I immediately check whether I can acquire the mp3s, through a variety of channels that I won’t divulge here. If I can – awesome. Download immediately, save to disk; in most cases, transfer to iPod. Then:
Listen to music. Do I like?
- Tell friends to listen to music
- Attend show if they tour – most often in a reviewing capacity
- Bring friends to show
- Buy album (in rare cases)
- Buy merch (in even rarer cases)
- Tell friends not to listen to music
- Do not listen to music
This is how I’ve operated for over a year. I’ve written about this before.
Impress me, or get the hell out of my ears. There’s simply too much good music out there to waste even a couple of minutes listening to a poor, or even an average song.
It’s 2009. The above data should not be surprising. I doubt that many musicians dare to dream of making a decent full-time living from their craft. Competition grows stronger each day, and attention gets diverted further.
I download music regularly. This is my musical microeconomy. What’s yours?
January 19, 2009
That saxophone melody. I realise on the bus ride down the mountain that I could probably listen to it forever.
The band had the restraint not to play the song as on record, which frustrated me for several minutes. Here it is, in many ways a perfect song, and they have the nerve to modify it?
Which is, of course, an entirely irrational line of thinking, and it was soon flung from my mind.
And so five humans stood before me, carefully dabbing with brushes at the canvas of a masterful creation. That saxophone melody fills me with the most extraordinary feeling of elation, optimism, joy, compassion. Some truly primal emotions were awakened within me, and as I don’t fully understand them, I feel inadequate to even mention them.
“See you again in 2034,” smirked the guitarist, as they left the stage.
Damn him. Damn him and his band and their talent and whatever remained between them for 25 years. This was a musical experience on par with few others in my lifetime. I am thankful that I will get to experience a similar performance at least once more.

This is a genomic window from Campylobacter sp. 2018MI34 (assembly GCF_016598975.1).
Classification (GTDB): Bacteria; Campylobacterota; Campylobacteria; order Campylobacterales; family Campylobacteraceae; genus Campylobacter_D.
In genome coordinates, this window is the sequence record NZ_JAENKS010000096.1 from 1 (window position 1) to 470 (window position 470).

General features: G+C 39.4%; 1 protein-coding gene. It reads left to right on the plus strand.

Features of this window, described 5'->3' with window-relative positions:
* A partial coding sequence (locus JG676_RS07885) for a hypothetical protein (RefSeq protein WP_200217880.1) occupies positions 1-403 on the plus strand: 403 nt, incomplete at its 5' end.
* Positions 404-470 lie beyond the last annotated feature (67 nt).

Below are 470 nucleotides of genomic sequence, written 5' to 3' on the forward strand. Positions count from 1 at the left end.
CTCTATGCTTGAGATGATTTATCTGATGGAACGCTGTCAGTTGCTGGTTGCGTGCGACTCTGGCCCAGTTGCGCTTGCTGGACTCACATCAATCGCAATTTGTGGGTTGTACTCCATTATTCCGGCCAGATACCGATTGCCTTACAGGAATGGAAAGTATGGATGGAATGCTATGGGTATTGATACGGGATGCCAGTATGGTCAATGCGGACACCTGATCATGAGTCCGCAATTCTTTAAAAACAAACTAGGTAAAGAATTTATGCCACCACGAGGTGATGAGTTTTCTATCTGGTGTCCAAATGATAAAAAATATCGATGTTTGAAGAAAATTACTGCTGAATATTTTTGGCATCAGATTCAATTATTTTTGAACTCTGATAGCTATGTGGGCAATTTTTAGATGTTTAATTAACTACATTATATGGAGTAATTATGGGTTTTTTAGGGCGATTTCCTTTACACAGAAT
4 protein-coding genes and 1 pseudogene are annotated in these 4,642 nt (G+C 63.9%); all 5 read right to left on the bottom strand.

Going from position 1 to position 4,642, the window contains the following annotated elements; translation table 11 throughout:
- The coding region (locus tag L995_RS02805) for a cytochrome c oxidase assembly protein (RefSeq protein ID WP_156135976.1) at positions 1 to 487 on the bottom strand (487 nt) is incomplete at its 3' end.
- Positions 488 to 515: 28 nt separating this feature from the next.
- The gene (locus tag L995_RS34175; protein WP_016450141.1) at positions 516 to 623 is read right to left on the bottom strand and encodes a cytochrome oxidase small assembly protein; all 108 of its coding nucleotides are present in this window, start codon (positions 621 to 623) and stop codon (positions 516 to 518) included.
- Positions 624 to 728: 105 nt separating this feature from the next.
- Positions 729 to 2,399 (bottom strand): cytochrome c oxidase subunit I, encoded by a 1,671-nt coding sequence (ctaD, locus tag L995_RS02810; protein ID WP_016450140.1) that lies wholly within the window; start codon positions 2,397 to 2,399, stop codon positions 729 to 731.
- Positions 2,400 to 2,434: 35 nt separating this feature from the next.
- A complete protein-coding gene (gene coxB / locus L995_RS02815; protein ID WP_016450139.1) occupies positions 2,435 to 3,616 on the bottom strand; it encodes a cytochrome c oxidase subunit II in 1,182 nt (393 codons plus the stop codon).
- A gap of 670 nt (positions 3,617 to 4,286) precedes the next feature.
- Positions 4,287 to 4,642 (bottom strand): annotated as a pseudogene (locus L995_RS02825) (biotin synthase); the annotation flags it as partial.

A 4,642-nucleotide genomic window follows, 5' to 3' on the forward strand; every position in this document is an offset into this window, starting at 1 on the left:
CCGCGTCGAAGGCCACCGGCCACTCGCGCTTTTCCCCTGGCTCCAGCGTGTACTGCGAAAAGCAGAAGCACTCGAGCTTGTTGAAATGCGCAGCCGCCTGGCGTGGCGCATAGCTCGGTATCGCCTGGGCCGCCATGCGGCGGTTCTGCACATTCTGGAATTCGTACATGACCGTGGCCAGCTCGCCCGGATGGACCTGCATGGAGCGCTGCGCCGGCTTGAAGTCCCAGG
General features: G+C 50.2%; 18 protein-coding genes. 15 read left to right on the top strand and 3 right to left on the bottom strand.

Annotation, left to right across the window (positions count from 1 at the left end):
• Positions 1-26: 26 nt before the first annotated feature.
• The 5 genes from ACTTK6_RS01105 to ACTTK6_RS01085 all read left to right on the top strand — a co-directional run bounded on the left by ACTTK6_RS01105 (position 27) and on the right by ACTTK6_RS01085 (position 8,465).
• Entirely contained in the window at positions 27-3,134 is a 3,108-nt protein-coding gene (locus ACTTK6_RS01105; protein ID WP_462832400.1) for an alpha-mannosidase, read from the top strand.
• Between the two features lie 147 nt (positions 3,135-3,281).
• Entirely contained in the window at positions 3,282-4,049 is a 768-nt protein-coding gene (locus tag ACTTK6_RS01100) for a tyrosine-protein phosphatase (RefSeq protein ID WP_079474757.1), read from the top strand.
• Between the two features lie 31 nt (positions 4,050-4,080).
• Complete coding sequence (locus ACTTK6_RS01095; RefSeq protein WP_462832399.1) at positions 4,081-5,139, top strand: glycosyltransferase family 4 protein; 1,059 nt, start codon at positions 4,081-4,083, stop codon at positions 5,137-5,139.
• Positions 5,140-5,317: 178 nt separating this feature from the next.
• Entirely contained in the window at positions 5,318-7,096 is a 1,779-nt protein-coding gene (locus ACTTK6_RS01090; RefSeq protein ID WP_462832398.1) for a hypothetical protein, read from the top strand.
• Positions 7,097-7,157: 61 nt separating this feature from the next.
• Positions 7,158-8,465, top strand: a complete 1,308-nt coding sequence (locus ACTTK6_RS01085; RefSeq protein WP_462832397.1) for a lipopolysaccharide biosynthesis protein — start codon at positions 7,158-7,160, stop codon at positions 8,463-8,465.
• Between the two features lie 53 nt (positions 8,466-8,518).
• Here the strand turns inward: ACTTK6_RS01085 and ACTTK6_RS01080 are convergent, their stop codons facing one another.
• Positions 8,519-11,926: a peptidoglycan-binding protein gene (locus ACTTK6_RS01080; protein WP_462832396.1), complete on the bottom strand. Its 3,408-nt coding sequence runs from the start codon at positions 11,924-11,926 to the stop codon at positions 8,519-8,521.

The above was written following the All Tomorrow’s Parties festival that took place at the Mount Buller Ski Resort, January 9-10 2009. The band in question is Ed Kuepper‘s Laughing Clowns, and the song is Eternally Yours.
My short review of the weekend:
Friday is for wide-eyed exploration of the festival’s unique locale: hitching a chairlift ride just metres away from the main stage’s massive sound system is exhilarating. We bear witness to Bill Callahan as Smog, accomplished blues artist James ‘Blood’ Ulmer at the Ampitheatre and five Kim Gordons masquerading as Beaches – a compliment, make no mistake. Not-so-secret mystery act Grinderman squint into the afternoon sunlight and pound out a powerful set of masculine depravity, which provides stark contrast to the restrained brilliance of improvisational maestros The Necks.
Dirty Three greet the night with an edited performance of Ocean Songs, while The Saints re-enact 2007’s Pig City performance with striking accuracy and largely without passion. Guitarist Ed Kuepper is much more comfortable fronting the reformed Laughing Clowns on Saturday, who turn in an enrapturing performance of their jazz-affected post-punk and conclude with the towering saxophone melody and festival highlight of Eternally Yours.
The aging faces of Silver Apples and Harmonia are visually anachronistic and aurally futuristic, yet this doesn’t stop the buoyant crowd from engaging with the pioneering electronic sounds of either act. This open-mindedness rates among the most attractive trait displayed by festival-goers; though, perhaps this willingness to trial uncharted sounds is more indicative of our trust in the curators’ judgement, which remains impeccable across two days.